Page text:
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Catalysts 2018, 8(8), 332; doi:10.3390/catal8080332

Review
Mixed-Oxide Catalysts with Spinel Structure for the Valorization of Biomass: The Chemical-Loop Reforming of Bioethanol
1
Department of Industrial Chemistry “Toso Montanari”, Alma Mater Studiorum Università di Bologna, 40136 Bologna, Italy
2
Institut Charles Gerhardt, UMR 5253 UM-CNRS-ENSCM, 34296 Montpellier, France
3
Univ Lyon, Université Claude Bernard Lyon 1, CNRS, IRCELYON–UMR 5256, 69626 Villeurbanne, France
*
Author to whom correspondence should be addressed.
Received: 29 July 2018 / Accepted: 12 August 2018 / Published: 14 August 2018

Abstract

:
This short review reports on spinel-type mixed oxides as catalysts for the transformation of biomass-derived building blocks into chemicals and fuel additives. After an overview of the various methods reported in the literature for the synthesis of mixed oxides with spinel structure, the use of this class of materials for the chemical-loop reforming of bioalcohols is reviewed in detail. This reaction is aimed at the production of H2 with intrinsic separation of C-containing products, but also is a very versatile tool for investigating the solid-state chemistry of spinels.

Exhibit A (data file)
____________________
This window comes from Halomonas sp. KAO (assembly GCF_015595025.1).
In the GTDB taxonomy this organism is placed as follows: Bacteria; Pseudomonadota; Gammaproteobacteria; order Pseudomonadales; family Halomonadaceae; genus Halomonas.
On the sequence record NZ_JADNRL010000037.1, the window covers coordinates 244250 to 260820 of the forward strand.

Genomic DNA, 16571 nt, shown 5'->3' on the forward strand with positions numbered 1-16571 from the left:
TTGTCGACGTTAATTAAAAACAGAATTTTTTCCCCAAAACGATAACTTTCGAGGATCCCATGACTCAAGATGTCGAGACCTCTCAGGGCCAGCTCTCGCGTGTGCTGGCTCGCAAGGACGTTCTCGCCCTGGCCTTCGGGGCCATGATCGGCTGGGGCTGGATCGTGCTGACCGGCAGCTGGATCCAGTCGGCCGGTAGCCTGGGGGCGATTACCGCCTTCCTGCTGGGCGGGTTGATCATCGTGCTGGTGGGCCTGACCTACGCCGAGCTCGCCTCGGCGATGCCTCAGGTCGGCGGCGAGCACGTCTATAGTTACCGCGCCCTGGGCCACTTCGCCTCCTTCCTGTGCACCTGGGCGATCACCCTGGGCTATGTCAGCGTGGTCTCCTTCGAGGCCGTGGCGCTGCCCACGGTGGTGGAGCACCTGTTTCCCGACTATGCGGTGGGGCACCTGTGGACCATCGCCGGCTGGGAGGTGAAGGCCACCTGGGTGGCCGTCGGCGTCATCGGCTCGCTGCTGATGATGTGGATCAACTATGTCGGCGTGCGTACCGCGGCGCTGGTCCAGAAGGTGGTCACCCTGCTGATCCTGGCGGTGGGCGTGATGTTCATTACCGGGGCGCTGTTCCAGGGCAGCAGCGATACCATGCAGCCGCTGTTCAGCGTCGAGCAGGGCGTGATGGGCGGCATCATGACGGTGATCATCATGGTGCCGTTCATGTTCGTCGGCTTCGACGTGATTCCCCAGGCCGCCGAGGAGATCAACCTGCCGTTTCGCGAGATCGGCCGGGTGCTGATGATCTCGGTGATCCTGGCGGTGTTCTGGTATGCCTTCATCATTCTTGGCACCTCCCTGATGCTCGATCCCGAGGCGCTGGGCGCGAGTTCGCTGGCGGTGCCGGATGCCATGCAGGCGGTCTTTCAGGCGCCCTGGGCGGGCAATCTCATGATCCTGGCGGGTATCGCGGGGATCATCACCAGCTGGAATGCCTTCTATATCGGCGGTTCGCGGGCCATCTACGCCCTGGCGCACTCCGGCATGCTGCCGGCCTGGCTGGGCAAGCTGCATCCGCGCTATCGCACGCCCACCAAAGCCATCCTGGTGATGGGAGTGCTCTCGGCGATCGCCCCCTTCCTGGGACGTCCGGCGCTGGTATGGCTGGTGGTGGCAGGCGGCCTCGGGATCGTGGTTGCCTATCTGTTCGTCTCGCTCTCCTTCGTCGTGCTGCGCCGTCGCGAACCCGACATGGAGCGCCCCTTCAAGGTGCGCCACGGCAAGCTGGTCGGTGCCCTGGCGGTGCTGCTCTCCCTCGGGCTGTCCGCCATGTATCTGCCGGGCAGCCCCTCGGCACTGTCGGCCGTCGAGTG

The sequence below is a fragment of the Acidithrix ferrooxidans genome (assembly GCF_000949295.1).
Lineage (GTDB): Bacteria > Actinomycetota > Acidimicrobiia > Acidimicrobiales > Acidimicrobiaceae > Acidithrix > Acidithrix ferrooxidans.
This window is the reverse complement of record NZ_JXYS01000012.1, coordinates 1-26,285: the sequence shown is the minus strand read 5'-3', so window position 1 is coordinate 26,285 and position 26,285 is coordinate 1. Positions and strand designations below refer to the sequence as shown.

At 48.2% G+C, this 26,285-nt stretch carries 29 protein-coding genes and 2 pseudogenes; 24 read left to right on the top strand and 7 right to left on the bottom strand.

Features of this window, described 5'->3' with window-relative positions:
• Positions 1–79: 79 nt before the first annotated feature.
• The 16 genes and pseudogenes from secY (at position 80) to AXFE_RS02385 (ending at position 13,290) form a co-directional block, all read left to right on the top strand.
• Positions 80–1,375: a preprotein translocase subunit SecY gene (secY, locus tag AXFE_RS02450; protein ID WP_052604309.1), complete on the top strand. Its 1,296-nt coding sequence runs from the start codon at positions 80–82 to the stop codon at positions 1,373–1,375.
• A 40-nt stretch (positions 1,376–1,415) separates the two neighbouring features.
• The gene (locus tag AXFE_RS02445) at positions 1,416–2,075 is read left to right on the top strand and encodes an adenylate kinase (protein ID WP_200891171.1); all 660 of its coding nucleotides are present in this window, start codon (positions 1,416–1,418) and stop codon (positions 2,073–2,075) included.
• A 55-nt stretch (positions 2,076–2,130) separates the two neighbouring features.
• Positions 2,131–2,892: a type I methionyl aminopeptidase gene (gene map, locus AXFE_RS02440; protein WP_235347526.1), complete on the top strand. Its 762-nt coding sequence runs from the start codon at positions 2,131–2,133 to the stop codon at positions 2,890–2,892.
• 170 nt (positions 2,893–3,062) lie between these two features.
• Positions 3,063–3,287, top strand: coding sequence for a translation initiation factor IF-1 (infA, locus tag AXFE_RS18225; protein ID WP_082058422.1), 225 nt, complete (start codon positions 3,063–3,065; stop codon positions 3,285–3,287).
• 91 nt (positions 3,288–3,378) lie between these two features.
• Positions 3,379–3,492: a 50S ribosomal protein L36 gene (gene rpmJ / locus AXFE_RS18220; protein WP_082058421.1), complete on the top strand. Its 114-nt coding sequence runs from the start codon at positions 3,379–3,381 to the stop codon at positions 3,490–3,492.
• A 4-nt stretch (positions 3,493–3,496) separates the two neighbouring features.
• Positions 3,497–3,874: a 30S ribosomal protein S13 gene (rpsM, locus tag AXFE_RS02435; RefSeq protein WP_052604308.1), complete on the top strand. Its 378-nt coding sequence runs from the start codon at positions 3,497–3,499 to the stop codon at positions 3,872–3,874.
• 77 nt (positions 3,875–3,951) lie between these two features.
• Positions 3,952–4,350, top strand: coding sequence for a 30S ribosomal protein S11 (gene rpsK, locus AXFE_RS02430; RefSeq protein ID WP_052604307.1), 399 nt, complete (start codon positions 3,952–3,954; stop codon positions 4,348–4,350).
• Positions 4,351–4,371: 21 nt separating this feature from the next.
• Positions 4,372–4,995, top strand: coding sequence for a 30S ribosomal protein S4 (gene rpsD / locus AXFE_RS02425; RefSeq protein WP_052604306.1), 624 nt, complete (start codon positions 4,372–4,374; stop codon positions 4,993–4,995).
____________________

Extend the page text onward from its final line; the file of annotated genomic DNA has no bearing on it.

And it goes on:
Keywords:
spinels; metal ferrites; bioethanol; chemical-loop reforming; syngas

1. Introduction

Spinel oxides with the general formula AB2O4 are chemically and thermally stable materials suitable for several applications, including catalysis.
The ideal stoichiometric spinel structure is assumed by oxides with average cation charge of 2.33, like, for instance, magnetite Fe3O4, with one divalent and two trivalent Fe cations. The presence of cations with different charges is at the basis of most catalytic properties of spinels, allowing internal redox reactions which make easier reduction–reoxidation cycles of the catalyst. In the spinel structure, the oxygen anions are distributed in an approximate cubic close-packing and the cations are distributed in the interstices between the oxygen anions. Only a fraction of the interstices are occupied by cations, namely eight tetrahedral interstices (A sites) and 16 octahedral interstices (B sites) in a cell containing 32 oxygen anions, each anion being located at the corner between two octahedra and one tetrahedron. The occupied cation sites form rows of octahedra joined edge-to-edge and connected by tetrahedra (Figure 1).